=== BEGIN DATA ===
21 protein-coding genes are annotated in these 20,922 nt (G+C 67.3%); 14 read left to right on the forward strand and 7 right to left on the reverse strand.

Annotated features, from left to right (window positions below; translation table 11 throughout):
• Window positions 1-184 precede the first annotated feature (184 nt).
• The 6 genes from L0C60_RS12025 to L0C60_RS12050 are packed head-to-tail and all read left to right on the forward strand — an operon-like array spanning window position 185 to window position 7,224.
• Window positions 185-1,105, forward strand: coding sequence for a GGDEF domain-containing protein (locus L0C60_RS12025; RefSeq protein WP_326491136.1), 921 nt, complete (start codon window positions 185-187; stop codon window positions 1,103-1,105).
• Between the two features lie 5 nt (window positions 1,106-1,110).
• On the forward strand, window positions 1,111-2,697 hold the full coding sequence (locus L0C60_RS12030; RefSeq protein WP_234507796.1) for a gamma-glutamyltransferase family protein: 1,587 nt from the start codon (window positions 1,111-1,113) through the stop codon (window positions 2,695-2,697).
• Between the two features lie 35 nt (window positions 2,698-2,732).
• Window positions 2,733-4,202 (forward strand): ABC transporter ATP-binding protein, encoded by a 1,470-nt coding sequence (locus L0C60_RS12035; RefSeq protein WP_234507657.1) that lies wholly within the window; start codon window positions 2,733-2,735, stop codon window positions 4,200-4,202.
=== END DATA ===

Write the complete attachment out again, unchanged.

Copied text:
21 protein-coding genes are annotated in these 20,922 nt (G+C 67.3%); 14 read left to right on the forward strand and 7 right to left on the reverse strand.

Annotated features, from left to right (window positions below; translation table 11 throughout):
• Window positions 1-184 precede the first annotated feature (184 nt).
• The 6 genes from L0C60_RS12025 to L0C60_RS12050 are packed head-to-tail and all read left to right on the forward strand — an operon-like array spanning window position 185 to window position 7,224.
• Window positions 185-1,105, forward strand: coding sequence for a GGDEF domain-containing protein (locus L0C60_RS12025; RefSeq protein WP_326491136.1), 921 nt, complete (start codon window positions 185-187; stop codon window positions 1,103-1,105).
• Between the two features lie 5 nt (window positions 1,106-1,110).
• On the forward strand, window positions 1,111-2,697 hold the full coding sequence (locus L0C60_RS12030; RefSeq protein WP_234507796.1) for a gamma-glutamyltransferase family protein: 1,587 nt from the start codon (window positions 1,111-1,113) through the stop codon (window positions 2,695-2,697).
• Between the two features lie 35 nt (window positions 2,698-2,732).
• Window positions 2,733-4,202 (forward strand): ABC transporter ATP-binding protein, encoded by a 1,470-nt coding sequence (locus L0C60_RS12035; RefSeq protein WP_234507657.1) that lies wholly within the window; start codon window positions 2,733-2,735, stop codon window positions 4,200-4,202.